|roll of liners|
So let's face it: the most daunting thing about cloth diapers is the thought of having to deal with poop any more than you have to with disposables. There are lots of reasons that this isn't really an issue, but the biggest is the use of diaper liners.
Diaper liners are biodegradable sheets, much like a dryer sheet, that you lay between diaper and baby (our favorite is the AppleCheeks brand). If she poops, it mostly sticks to the liner and the combo can easily be plopped in the potty, and flushed. If the diaper is just wet it has been suggested that you can reuse a liner. I don't, unless I am in a pinch and don't have a new one to replace. It gets wet. Some people wash and reuse. I have washed them by accident, and they don't seem like they would lend themselves well to reuse, but leave a comment here and let me know if you do this successfully!
|Just lay the liner on top of your diaper|
photo via SomedayIlllearn.com
Liners are made by various companies, and come in different sizes and prices. I think price is key, since you go through a good number of them. Also you want a size and shape that will collect the majority of the diaper's contents without sticking out the sides. And you definitely don't want to add anything scratchy or rough to negate the softness of the cloth against baby's sensitive skin.
Another option for dealing with poop is a diaper sprayer. In the long run, I suppose, this is the cheaper option since a roll of 100 liners can cost $5-10. I think I prefer the liner option, though since the idea of poopy water ricochet doesn't sound fun, and you really can throw more in your washer than you might think. In fact, for exclusively breastfed babies, everything is water soluble so you can just throw it all in the wash, no liner needed. I don't actually know what the rules are for formula fed babies... I searched online some, and my conclusion is that you should use your judgement based on, well, consistency and volume. I welcome feedback on this subject as well!!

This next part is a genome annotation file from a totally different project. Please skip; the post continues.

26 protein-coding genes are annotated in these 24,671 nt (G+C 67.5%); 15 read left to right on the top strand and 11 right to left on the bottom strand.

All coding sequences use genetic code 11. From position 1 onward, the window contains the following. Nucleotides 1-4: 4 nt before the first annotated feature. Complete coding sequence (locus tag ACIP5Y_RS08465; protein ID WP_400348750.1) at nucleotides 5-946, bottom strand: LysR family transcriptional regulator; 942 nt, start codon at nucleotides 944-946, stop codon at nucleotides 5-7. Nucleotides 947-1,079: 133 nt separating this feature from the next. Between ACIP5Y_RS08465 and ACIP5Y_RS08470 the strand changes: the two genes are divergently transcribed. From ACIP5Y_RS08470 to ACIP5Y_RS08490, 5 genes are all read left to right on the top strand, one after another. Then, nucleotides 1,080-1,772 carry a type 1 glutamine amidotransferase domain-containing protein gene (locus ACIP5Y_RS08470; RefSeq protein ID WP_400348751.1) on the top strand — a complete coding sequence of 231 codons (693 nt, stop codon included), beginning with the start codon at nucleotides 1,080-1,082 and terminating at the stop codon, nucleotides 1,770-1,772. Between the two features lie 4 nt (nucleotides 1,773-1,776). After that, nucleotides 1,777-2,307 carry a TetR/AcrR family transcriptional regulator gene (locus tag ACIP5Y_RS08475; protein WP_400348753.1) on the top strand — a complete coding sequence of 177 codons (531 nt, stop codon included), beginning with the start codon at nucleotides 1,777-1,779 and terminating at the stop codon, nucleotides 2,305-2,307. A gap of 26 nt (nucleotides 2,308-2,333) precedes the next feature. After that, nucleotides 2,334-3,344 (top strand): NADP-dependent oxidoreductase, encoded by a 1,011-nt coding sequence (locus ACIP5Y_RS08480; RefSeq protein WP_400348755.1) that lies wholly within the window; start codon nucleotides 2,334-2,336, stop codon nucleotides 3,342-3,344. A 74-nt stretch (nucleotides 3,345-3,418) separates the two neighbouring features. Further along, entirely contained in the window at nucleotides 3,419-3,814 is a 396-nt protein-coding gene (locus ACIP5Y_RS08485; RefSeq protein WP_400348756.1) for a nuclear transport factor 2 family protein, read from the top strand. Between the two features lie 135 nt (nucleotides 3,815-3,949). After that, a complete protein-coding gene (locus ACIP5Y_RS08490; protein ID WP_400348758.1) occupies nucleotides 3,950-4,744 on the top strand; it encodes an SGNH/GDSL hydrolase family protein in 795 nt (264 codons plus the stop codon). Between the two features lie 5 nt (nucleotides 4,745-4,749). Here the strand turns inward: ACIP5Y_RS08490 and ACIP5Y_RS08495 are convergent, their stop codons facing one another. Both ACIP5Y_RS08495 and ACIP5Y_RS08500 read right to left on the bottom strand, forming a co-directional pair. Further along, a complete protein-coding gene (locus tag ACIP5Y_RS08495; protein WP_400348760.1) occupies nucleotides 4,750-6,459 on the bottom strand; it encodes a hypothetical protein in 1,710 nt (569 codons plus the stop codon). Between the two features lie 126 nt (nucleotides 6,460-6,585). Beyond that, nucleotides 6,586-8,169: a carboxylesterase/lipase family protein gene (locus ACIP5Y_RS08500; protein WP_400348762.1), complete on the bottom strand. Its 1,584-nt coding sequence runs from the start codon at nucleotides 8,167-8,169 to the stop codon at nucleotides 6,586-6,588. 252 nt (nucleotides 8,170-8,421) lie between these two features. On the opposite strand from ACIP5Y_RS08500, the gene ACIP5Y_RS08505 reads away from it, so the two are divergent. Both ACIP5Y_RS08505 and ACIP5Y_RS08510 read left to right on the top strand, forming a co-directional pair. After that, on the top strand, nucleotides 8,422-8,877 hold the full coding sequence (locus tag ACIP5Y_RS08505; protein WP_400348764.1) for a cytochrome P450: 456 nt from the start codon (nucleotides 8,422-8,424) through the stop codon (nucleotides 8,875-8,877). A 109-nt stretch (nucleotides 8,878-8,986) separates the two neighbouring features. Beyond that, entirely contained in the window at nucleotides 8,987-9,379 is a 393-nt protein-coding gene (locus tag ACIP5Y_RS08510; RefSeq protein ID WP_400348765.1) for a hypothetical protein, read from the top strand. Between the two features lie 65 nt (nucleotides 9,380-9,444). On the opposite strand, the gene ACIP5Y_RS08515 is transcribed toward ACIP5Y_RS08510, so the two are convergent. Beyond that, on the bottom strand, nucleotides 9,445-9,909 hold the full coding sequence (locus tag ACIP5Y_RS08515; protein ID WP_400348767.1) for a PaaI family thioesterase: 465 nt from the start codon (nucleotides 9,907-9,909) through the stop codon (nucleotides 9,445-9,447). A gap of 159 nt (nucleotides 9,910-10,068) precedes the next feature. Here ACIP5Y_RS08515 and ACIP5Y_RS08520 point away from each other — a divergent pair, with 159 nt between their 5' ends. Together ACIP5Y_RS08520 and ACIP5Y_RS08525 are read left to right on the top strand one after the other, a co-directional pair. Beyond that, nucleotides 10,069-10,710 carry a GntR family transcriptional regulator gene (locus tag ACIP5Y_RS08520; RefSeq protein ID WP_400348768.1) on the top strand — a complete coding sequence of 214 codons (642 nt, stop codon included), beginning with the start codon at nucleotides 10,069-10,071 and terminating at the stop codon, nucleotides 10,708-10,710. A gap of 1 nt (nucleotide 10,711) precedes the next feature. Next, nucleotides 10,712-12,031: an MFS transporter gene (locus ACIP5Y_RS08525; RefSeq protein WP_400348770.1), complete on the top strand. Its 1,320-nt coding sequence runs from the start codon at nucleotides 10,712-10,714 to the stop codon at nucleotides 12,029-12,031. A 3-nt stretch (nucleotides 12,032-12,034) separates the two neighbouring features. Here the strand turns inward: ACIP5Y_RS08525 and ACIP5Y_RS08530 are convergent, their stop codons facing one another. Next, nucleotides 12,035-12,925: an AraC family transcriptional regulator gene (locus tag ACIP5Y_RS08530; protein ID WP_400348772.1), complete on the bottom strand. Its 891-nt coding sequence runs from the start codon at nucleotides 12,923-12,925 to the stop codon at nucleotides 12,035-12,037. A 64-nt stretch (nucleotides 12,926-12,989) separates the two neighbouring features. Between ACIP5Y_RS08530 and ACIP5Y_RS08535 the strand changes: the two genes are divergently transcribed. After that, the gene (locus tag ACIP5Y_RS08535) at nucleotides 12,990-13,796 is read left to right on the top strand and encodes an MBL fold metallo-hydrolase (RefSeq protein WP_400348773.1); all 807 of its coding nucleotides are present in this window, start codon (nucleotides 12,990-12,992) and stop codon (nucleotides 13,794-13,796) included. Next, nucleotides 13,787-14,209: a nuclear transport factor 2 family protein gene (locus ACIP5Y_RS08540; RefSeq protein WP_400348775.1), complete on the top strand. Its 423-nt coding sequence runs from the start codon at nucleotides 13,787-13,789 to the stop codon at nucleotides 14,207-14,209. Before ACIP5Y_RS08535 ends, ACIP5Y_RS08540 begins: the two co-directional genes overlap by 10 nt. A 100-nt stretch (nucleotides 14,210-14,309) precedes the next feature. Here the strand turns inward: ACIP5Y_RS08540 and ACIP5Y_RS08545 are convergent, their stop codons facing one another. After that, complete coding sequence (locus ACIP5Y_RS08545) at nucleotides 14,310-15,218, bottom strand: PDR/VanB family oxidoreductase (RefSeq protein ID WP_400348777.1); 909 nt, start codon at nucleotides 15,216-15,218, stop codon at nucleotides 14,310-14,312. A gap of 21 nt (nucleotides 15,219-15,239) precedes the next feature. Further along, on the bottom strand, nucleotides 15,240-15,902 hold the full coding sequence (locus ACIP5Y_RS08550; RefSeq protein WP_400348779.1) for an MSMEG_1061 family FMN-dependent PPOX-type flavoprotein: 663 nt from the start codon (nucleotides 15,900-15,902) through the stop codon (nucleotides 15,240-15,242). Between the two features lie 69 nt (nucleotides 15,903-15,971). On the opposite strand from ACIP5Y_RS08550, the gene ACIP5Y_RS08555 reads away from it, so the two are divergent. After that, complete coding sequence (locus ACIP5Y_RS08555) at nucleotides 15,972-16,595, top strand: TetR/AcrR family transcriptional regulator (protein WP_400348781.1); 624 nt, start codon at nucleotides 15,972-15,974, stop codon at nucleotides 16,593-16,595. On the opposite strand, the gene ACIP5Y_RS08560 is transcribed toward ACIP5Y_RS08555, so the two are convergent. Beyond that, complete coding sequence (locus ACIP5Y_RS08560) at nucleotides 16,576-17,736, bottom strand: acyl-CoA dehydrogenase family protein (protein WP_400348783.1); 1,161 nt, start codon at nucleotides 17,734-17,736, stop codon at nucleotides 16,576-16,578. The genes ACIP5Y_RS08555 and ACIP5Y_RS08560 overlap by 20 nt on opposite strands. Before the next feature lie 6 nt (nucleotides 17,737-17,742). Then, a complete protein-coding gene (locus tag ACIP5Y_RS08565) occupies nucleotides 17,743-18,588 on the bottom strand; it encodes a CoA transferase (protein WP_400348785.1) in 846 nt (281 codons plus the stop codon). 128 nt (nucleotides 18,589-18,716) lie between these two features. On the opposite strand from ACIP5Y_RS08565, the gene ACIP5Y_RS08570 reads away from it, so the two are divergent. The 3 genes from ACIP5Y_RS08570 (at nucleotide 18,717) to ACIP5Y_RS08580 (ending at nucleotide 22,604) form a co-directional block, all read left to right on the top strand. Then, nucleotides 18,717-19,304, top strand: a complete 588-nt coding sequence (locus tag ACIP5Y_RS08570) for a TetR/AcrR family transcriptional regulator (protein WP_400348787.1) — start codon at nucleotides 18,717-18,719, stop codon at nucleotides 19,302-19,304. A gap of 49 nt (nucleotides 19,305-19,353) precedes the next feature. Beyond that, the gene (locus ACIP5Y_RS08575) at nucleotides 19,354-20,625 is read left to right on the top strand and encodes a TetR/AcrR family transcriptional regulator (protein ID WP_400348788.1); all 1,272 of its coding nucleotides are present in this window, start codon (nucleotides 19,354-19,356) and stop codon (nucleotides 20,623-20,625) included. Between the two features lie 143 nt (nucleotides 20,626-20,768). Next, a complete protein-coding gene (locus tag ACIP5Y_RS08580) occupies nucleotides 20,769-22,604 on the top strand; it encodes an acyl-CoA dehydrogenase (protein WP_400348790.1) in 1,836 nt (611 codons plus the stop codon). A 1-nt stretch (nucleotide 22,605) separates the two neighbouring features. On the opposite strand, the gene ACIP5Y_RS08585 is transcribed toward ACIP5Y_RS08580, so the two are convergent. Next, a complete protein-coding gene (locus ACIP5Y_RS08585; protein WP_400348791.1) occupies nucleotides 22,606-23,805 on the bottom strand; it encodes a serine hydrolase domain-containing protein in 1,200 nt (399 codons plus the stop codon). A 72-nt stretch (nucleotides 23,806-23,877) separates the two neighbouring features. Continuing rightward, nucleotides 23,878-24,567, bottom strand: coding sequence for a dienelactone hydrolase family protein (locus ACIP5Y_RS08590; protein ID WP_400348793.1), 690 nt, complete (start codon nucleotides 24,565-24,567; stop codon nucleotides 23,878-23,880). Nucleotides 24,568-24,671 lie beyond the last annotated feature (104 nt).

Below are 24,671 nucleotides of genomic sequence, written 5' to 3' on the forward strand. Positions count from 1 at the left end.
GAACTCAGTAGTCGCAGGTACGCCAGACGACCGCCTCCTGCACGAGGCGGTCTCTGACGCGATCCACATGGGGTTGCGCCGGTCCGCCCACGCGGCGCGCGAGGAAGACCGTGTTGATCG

A friend recently raised concern about putting poop in the washer. I replied that I didn't think it was really a big deal, but I could understand the concern. I justified it in my mind, because we frequently put clothes with poop on them in the wash. In full disclosure, though, we do find blueberry skins and corn in the washer after a diaper load but there is usually a rogue diaper liner in the wash that I use to scoop them all up and toss in the trash can.
One final thought: don't forget the power of the sun! I mentioned in an earlier post how surprised I was at how well the sun bleached out any stains that lingered on diapers. I've stuck other organic stains on regular clothes out in the sun, too!